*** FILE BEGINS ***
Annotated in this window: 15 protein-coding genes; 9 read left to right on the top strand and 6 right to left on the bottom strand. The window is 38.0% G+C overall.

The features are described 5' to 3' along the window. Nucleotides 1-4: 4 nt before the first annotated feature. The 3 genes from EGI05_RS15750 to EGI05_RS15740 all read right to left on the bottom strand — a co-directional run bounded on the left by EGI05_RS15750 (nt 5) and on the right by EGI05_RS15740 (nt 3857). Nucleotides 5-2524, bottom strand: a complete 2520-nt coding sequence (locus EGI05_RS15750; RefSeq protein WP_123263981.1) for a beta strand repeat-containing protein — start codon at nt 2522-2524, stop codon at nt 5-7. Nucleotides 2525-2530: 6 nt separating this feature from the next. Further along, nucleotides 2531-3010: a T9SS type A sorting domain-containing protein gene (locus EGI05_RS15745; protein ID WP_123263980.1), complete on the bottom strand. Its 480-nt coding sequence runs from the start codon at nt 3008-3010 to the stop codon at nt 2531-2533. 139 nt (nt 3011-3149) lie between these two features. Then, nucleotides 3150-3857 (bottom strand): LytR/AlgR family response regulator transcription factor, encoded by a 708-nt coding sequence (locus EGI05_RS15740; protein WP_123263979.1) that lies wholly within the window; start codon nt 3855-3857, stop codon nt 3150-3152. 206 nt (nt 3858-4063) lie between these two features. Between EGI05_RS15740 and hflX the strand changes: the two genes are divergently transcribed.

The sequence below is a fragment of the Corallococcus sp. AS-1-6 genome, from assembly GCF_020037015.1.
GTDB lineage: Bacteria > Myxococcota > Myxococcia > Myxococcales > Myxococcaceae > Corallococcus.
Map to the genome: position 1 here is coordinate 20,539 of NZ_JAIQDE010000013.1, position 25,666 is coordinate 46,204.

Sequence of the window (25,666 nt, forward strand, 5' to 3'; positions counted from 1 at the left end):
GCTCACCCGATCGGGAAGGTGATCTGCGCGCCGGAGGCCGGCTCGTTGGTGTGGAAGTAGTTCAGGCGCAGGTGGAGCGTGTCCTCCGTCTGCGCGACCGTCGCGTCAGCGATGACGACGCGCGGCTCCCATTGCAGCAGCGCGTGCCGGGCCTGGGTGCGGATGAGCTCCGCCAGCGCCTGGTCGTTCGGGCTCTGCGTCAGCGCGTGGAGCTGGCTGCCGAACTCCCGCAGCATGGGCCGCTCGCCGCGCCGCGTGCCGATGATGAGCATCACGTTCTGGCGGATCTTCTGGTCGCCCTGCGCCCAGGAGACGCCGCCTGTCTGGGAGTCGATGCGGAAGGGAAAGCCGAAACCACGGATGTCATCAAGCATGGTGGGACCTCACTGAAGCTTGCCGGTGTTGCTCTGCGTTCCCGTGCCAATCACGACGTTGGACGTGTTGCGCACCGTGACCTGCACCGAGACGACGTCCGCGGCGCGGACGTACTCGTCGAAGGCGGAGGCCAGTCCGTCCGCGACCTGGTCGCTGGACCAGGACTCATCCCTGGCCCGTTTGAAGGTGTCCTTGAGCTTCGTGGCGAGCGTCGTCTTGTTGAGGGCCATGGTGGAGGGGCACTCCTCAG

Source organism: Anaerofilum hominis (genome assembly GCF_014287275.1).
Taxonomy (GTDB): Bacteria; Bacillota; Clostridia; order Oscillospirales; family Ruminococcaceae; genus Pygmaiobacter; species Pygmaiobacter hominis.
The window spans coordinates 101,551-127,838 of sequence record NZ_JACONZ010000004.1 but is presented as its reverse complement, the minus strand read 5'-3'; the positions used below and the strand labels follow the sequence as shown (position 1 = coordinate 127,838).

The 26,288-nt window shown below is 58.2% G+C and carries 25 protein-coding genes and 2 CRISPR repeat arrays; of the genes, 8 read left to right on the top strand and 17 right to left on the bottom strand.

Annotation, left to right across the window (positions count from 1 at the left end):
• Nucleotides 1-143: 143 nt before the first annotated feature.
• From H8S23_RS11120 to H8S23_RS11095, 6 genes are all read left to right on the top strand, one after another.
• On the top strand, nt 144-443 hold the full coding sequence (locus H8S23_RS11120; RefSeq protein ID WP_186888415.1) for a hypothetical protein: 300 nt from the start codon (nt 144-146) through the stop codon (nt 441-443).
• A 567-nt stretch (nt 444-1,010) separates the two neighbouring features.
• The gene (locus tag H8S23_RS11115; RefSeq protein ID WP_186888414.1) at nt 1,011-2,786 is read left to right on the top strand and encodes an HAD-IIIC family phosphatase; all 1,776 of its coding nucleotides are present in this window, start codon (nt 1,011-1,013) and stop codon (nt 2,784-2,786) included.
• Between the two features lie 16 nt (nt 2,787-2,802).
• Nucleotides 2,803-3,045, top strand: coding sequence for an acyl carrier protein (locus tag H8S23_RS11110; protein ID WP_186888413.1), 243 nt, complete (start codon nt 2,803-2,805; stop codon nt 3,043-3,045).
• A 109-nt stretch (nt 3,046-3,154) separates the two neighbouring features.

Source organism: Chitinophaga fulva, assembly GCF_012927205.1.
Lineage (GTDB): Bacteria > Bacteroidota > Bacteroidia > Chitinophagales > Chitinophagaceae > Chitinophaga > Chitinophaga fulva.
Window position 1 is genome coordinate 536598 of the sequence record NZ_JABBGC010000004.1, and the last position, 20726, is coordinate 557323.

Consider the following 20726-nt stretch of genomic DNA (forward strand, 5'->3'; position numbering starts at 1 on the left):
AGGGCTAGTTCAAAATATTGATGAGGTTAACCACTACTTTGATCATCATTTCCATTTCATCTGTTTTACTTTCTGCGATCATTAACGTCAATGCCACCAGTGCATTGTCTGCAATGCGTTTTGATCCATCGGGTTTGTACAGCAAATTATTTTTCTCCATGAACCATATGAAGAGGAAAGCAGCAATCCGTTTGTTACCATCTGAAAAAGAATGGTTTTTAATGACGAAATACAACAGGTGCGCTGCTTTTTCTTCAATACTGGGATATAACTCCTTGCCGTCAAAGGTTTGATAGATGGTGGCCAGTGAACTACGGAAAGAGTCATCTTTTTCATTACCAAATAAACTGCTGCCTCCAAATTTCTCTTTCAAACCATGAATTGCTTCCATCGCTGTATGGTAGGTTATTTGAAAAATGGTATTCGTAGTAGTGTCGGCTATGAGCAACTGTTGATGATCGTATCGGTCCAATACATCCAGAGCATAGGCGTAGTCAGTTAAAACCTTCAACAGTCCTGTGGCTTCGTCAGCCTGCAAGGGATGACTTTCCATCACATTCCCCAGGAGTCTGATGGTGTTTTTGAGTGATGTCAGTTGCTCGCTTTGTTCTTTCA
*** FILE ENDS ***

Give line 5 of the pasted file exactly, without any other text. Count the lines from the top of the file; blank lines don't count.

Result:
Map to the genome: position 1 here is coordinate 20,539 of NZ_JAIQDE010000013.1, position 25,666 is coordinate 46,204.